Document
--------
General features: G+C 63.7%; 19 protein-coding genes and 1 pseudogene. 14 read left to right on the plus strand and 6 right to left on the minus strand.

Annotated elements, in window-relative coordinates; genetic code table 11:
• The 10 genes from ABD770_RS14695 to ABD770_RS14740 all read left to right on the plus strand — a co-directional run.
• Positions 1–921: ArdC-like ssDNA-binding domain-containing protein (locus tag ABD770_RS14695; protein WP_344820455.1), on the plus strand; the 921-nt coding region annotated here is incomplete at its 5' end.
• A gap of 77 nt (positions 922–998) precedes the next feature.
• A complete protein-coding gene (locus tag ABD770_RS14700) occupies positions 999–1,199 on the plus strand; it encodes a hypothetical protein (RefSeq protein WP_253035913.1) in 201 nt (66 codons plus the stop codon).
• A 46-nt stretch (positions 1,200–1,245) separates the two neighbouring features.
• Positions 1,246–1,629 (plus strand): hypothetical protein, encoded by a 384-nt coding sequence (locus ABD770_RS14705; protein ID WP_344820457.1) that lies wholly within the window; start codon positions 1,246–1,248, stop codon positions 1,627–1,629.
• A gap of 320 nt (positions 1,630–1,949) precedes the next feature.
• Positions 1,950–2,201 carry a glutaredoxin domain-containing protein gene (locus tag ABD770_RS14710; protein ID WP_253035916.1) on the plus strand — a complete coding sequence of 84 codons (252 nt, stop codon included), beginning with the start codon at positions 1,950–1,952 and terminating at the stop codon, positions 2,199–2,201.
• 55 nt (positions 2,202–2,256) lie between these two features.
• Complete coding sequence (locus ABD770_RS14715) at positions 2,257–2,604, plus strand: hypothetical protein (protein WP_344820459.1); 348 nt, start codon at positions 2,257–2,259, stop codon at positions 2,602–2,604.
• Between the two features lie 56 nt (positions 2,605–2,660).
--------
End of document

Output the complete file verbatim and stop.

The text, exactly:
General features: G+C 63.7%; 19 protein-coding genes and 1 pseudogene. 14 read left to right on the plus strand and 6 right to left on the minus strand.

Annotated elements, in window-relative coordinates; genetic code table 11:
• The 10 genes from ABD770_RS14695 to ABD770_RS14740 all read left to right on the plus strand — a co-directional run.
• Positions 1–921: ArdC-like ssDNA-binding domain-containing protein (locus tag ABD770_RS14695; protein WP_344820455.1), on the plus strand; the 921-nt coding region annotated here is incomplete at its 5' end.
• A gap of 77 nt (positions 922–998) precedes the next feature.
• A complete protein-coding gene (locus tag ABD770_RS14700) occupies positions 999–1,199 on the plus strand; it encodes a hypothetical protein (RefSeq protein WP_253035913.1) in 201 nt (66 codons plus the stop codon).
• A 46-nt stretch (positions 1,200–1,245) separates the two neighbouring features.
• Positions 1,246–1,629 (plus strand): hypothetical protein, encoded by a 384-nt coding sequence (locus ABD770_RS14705; protein ID WP_344820457.1) that lies wholly within the window; start codon positions 1,246–1,248, stop codon positions 1,627–1,629.
• A gap of 320 nt (positions 1,630–1,949) precedes the next feature.
• Positions 1,950–2,201 carry a glutaredoxin domain-containing protein gene (locus tag ABD770_RS14710; protein ID WP_253035916.1) on the plus strand — a complete coding sequence of 84 codons (252 nt, stop codon included), beginning with the start codon at positions 1,950–1,952 and terminating at the stop codon, positions 2,199–2,201.
• 55 nt (positions 2,202–2,256) lie between these two features.
• Complete coding sequence (locus ABD770_RS14715) at positions 2,257–2,604, plus strand: hypothetical protein (protein WP_344820459.1); 348 nt, start codon at positions 2,257–2,259, stop codon at positions 2,602–2,604.
• Between the two features lie 56 nt (positions 2,605–2,660).